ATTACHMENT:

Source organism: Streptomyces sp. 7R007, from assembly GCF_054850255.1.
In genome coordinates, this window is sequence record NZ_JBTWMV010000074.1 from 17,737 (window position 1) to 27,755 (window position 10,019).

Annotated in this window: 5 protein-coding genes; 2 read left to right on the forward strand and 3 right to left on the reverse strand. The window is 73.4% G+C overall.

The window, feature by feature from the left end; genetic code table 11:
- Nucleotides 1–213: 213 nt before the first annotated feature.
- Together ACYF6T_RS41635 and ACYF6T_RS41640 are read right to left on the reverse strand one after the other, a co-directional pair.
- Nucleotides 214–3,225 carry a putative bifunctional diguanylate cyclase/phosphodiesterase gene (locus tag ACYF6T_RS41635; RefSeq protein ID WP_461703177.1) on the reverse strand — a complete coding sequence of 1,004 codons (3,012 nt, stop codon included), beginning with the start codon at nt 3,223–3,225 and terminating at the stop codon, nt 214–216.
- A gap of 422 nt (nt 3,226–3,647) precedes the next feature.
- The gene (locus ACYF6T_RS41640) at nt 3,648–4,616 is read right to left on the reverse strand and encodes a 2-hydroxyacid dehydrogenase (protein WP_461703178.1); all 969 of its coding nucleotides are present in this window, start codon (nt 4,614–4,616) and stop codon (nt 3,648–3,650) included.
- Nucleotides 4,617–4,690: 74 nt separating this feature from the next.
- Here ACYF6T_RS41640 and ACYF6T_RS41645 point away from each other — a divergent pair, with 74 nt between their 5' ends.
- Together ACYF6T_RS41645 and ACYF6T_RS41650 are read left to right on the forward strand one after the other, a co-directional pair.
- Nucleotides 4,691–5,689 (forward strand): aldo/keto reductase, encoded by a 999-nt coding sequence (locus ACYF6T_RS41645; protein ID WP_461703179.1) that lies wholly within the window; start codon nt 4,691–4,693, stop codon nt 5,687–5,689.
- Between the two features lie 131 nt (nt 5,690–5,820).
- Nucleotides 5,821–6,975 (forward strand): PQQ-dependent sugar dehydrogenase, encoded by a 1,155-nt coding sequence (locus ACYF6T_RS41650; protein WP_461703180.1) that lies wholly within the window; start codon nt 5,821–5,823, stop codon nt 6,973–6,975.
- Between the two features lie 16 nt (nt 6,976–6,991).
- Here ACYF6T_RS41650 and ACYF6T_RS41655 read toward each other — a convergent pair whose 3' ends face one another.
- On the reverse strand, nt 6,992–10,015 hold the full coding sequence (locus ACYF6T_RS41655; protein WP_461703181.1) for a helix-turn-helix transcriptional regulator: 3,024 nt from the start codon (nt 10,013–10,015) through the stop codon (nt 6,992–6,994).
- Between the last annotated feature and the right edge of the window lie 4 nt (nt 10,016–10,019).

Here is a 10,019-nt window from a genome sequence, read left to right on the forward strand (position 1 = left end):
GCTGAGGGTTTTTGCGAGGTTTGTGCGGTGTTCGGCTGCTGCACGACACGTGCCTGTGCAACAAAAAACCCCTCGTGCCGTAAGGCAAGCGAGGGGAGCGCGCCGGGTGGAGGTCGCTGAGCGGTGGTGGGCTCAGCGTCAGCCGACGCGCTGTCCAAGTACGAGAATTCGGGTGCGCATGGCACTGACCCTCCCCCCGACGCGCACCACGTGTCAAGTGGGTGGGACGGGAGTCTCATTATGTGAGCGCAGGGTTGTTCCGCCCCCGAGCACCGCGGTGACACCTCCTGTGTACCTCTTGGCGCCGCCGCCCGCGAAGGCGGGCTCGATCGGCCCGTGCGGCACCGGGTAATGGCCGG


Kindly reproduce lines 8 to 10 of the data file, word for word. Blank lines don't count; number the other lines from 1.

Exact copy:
- A gap of 422 nt (nt 3,226–3,647) precedes the next feature.
- The gene (locus ACYF6T_RS41640) at nt 3,648–4,616 is read right to left on the reverse strand and encodes a 2-hydroxyacid dehydrogenase (protein WP_461703178.1); all 969 of its coding nucleotides are present in this window, start codon (nt 4,614–4,616) and stop codon (nt 3,648–3,650) included.
- Nucleotides 4,617–4,690: 74 nt separating this feature from the next.